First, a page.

Shillong ’safe haven’ Myanmarese smuggling arms

July 22nd, 2010 - 9:41 pm ICT by IANS  

Shillong, July, 22 (IANS) Myanmarese nationals have made Shillong as their “rendezvous point” for arms transaction with northeast rebels, a top intelligence official said Thursday.
A central intelligence agency has recently alerted the Meghalaya Police of former ‘captain’ of Chin National Army (CNA), Tialkulhtang, of smuggling arms and ammunition from Mandalay in Myanmar. Chin are an ethnic group of Myanmmar.

“Tialkulhtang, a known arms smuggler, is in the process of smuggling consignment of arms and ammunition meant for some rebel groups operating in the region,” the intelligence official told IANS on condition of anonymity.

Tialkulhtang is believed to be operating somewhere here in Shillong, the capital of Meghalaya.

The arms are likely to enter India through Mizoram via Siakhumphaivaphai area of Champai district, he added.

India shares a 1,600-km unfenced border with Myanmar.

The porous international borders, thick with forests, along the northeastern states of Assam, Mizoram, Nagaland, Manipur and Tripura have been used by the illegal weapons syndicate to smuggle small and medium arms and ammunition, besides explosives, to northeastern militant groups.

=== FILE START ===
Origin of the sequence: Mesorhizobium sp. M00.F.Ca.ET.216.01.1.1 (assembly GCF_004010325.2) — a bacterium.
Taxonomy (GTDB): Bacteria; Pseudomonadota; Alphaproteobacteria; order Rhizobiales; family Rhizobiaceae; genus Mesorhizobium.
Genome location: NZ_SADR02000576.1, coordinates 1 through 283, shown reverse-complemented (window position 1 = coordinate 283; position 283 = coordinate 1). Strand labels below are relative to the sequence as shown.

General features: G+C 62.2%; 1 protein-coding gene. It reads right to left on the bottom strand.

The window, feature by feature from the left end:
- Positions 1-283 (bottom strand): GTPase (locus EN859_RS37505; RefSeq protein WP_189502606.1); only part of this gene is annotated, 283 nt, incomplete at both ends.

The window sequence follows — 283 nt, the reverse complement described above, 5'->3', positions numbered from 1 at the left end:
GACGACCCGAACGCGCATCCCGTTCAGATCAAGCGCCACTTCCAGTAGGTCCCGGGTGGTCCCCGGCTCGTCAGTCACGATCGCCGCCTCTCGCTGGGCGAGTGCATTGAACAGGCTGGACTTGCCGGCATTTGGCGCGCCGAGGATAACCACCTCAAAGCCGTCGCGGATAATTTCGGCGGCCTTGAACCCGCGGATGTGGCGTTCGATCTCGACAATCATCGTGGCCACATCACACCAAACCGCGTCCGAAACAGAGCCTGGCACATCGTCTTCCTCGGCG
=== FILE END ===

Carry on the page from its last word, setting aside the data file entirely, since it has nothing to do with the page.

“These Burmese Mizo (read Myanmarese ethnic Chin) have made Shillong as their safe haven taking advantage of tribal Indian Mizo identity who have settled here,” a senior Meghalaya Police requesting anonymity, said.

The police official, however, claimed that a number of Myanmarese Chin arms smugglers have been arrested from Shillong.

When IANS asked, Inspector General of Border Security Force (BSF) R.C. Saxena said that there are some “elements of CNA hiding here in Shillong” and the security agencies are on their look out.

“We are trying to find out if any of the members are hiding here in the region,” Saxena said.

An intelligence official said: “Many of these militants from Myanmar maintain a good relation with northeast groups and they are getting protection for procurement of arms and ammunition.”

The official further added that although it is unclear where the arms and ammunition would land it is certain that talks are on for a possible transaction in this regard.

Most of the weapons, including AK-47 and AK-56 assault rifles, mortars, 40 mm rocket launchers, pistols, revolvers and grenades come via the Arakans - a mountainous area in Myanmar - from parts of Thailand and Cambodia, he added.

The arms consignments are often routed by sea through the Bay of Bengal to its destination in the Arakan forest in Myanmar, which is across Mizoram, before making their way to rebel groups active in the northeast.

The area is controlled by Arakan insurgent groups opposed to the military junta in Yangon.

Intelligence officials in the region have confirmed the presence of sophisticated range of weapons with militant groups in the northeast, including surface-to-air missiles.

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